John Hill (1714?–1775) on ‘Plant Sleep’: experimental physiology and the limits of comparative analysis

Annals of Science 77:1-23 (2020)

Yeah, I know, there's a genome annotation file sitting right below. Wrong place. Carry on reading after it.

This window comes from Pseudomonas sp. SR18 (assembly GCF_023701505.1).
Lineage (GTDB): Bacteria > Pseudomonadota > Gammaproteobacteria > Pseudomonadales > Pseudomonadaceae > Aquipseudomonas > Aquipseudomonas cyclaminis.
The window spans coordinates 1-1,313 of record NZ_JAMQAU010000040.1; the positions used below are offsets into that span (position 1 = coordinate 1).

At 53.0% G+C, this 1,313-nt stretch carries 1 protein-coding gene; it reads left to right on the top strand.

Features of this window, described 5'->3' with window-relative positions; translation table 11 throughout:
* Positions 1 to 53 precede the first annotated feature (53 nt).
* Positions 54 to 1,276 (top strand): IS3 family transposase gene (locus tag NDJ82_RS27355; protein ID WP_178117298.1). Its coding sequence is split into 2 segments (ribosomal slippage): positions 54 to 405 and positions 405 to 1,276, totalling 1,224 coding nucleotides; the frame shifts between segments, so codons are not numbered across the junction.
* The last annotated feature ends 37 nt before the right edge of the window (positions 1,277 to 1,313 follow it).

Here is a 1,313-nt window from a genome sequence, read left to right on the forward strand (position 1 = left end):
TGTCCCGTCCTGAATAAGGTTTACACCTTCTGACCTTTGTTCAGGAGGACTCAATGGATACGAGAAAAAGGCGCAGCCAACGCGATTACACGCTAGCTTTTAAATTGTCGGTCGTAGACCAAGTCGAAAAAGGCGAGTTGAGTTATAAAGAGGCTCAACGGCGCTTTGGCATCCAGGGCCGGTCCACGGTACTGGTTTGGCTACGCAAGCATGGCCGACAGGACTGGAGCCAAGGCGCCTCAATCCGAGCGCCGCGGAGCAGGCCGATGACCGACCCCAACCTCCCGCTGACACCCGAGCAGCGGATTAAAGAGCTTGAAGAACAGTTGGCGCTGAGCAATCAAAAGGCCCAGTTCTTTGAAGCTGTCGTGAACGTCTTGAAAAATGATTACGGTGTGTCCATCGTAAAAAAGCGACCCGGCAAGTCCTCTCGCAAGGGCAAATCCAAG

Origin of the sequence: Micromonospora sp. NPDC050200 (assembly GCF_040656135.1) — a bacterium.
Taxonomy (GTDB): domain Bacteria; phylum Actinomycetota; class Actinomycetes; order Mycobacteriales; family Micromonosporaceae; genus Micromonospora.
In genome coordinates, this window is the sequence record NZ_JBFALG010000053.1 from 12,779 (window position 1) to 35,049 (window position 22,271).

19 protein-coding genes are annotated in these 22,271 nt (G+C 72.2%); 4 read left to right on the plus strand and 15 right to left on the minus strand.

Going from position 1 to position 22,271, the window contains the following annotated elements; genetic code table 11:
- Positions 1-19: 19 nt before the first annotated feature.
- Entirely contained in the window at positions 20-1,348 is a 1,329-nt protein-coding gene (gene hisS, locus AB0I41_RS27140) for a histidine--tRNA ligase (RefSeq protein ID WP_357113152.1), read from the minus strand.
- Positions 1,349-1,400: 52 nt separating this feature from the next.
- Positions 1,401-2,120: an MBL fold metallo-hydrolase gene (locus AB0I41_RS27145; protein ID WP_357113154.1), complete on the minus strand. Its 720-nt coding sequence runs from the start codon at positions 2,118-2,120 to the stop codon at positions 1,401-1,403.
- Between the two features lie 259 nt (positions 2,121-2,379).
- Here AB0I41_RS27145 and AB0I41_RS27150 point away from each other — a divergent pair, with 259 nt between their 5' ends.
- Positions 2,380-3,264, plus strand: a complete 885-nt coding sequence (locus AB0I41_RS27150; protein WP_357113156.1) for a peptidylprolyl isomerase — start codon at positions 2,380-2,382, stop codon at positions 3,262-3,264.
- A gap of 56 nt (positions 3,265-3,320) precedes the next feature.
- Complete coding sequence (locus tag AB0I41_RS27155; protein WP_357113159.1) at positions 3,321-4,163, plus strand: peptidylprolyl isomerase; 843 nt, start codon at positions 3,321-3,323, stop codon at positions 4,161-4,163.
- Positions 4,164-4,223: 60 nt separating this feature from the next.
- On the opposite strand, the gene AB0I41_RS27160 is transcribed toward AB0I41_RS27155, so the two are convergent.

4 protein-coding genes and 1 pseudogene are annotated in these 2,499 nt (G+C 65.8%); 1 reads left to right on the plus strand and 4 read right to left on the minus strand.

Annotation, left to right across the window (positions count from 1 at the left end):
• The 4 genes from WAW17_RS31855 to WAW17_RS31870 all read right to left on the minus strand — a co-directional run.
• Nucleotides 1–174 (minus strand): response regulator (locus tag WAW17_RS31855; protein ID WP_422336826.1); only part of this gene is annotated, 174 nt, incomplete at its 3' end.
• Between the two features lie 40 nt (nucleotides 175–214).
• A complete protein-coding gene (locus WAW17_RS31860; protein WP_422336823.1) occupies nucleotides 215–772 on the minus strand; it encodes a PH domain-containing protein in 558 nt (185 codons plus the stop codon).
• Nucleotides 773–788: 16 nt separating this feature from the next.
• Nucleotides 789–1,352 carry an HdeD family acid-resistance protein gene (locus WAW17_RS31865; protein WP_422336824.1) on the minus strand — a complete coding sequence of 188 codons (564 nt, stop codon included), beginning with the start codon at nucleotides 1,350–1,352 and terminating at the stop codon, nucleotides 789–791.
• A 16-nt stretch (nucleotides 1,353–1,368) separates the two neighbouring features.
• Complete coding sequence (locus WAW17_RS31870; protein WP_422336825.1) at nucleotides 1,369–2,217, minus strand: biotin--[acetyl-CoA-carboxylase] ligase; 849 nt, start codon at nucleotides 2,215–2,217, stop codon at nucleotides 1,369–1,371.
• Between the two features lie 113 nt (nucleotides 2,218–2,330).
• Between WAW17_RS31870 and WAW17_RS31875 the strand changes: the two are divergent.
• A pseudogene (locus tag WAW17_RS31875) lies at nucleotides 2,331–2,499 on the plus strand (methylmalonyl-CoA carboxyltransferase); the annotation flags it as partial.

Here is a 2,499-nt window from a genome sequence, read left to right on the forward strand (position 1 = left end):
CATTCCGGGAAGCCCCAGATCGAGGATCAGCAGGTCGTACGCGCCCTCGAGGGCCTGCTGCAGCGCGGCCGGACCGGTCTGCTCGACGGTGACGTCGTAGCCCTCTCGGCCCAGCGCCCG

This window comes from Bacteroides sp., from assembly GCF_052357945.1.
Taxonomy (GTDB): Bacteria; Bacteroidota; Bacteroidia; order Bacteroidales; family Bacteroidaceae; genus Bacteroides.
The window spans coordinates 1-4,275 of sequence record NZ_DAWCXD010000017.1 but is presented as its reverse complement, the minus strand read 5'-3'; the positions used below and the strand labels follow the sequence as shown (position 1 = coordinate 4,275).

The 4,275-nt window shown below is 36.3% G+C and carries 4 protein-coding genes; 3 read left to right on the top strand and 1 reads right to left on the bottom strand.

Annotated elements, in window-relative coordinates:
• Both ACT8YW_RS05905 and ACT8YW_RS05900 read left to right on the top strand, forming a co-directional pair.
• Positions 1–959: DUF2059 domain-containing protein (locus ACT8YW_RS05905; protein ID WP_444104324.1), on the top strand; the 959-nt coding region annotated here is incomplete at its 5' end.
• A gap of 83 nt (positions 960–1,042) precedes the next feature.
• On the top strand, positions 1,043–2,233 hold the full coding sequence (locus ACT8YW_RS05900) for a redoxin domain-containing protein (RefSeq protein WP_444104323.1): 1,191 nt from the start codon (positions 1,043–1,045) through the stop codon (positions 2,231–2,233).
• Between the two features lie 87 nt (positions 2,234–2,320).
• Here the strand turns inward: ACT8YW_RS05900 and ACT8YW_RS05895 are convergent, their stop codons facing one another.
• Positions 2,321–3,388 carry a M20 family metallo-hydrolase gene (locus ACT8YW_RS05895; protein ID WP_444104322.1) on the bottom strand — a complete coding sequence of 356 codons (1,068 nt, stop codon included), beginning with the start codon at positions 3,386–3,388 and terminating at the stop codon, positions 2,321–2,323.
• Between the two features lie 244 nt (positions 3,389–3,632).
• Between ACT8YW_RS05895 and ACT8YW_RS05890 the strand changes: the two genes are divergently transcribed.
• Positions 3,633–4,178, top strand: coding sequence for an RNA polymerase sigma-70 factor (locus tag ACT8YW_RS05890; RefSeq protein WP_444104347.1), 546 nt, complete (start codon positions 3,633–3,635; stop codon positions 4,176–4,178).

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The phenomenon of ‘plant sleep’ – whereby vegetables rhythmically open and close their leaves or petals in daily cycles – has been a continual source of fascination for those with botanical interests, from the Portuguese physician Cristóbal Acosta and the Italian naturalist Prospero Alpini in the sixteenth century to Percy Bysshe Shelley and Charles Darwin in the nineteenth. But it was in 1757 that the topic received its earliest systemic treatment on English shores with the prodigious author, botanist, actor, and Royal Society critic John Hill’s The Sleep of Plants, and Cause of Motion in the Sensitive Plant. As the present article aims to illustrate, Hill and his respondents used this remarkable behaviour, exhibited by certain plants, as a lens through which to reassess the nature of vegetables, and to address pressing questions of wider natural philosophical import, particularly the degree of continuity between the structures and functions of plants and animals and whether similar mechanisms necessarily account for related movements in different life forms. These disputes, this paper contends, also had profound methodological implications regarding the proper way to conduct experiments, the extent to which it was acceptable to extrapolate from observations, and the status of causal explanations.


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